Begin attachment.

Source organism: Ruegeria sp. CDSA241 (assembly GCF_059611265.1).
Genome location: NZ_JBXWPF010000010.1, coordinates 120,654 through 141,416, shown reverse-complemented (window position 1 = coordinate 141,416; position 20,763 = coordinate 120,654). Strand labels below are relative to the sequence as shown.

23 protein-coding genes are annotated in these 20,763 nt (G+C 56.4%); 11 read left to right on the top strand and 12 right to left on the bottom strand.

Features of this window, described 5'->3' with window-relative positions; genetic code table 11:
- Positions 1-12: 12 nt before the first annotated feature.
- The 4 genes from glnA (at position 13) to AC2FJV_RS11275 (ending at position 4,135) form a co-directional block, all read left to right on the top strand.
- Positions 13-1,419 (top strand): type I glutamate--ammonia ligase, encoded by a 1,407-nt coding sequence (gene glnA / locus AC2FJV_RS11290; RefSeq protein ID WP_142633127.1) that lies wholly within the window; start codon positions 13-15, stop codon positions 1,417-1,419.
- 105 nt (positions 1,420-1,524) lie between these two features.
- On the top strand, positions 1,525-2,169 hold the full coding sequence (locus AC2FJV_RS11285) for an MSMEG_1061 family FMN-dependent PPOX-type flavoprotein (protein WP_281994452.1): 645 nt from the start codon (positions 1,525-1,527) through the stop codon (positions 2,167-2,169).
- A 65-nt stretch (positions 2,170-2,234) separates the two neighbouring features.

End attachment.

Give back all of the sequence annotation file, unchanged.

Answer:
Source organism: Ruegeria sp. CDSA241 (assembly GCF_059611265.1).
Genome location: NZ_JBXWPF010000010.1, coordinates 120,654 through 141,416, shown reverse-complemented (window position 1 = coordinate 141,416; position 20,763 = coordinate 120,654). Strand labels below are relative to the sequence as shown.

23 protein-coding genes are annotated in these 20,763 nt (G+C 56.4%); 11 read left to right on the top strand and 12 right to left on the bottom strand.

Features of this window, described 5'->3' with window-relative positions; genetic code table 11:
- Positions 1-12: 12 nt before the first annotated feature.
- The 4 genes from glnA (at position 13) to AC2FJV_RS11275 (ending at position 4,135) form a co-directional block, all read left to right on the top strand.
- Positions 13-1,419 (top strand): type I glutamate--ammonia ligase, encoded by a 1,407-nt coding sequence (gene glnA / locus AC2FJV_RS11290; RefSeq protein ID WP_142633127.1) that lies wholly within the window; start codon positions 13-15, stop codon positions 1,417-1,419.
- 105 nt (positions 1,420-1,524) lie between these two features.
- On the top strand, positions 1,525-2,169 hold the full coding sequence (locus AC2FJV_RS11285) for an MSMEG_1061 family FMN-dependent PPOX-type flavoprotein (protein WP_281994452.1): 645 nt from the start codon (positions 1,525-1,527) through the stop codon (positions 2,167-2,169).
- A 65-nt stretch (positions 2,170-2,234) separates the two neighbouring features.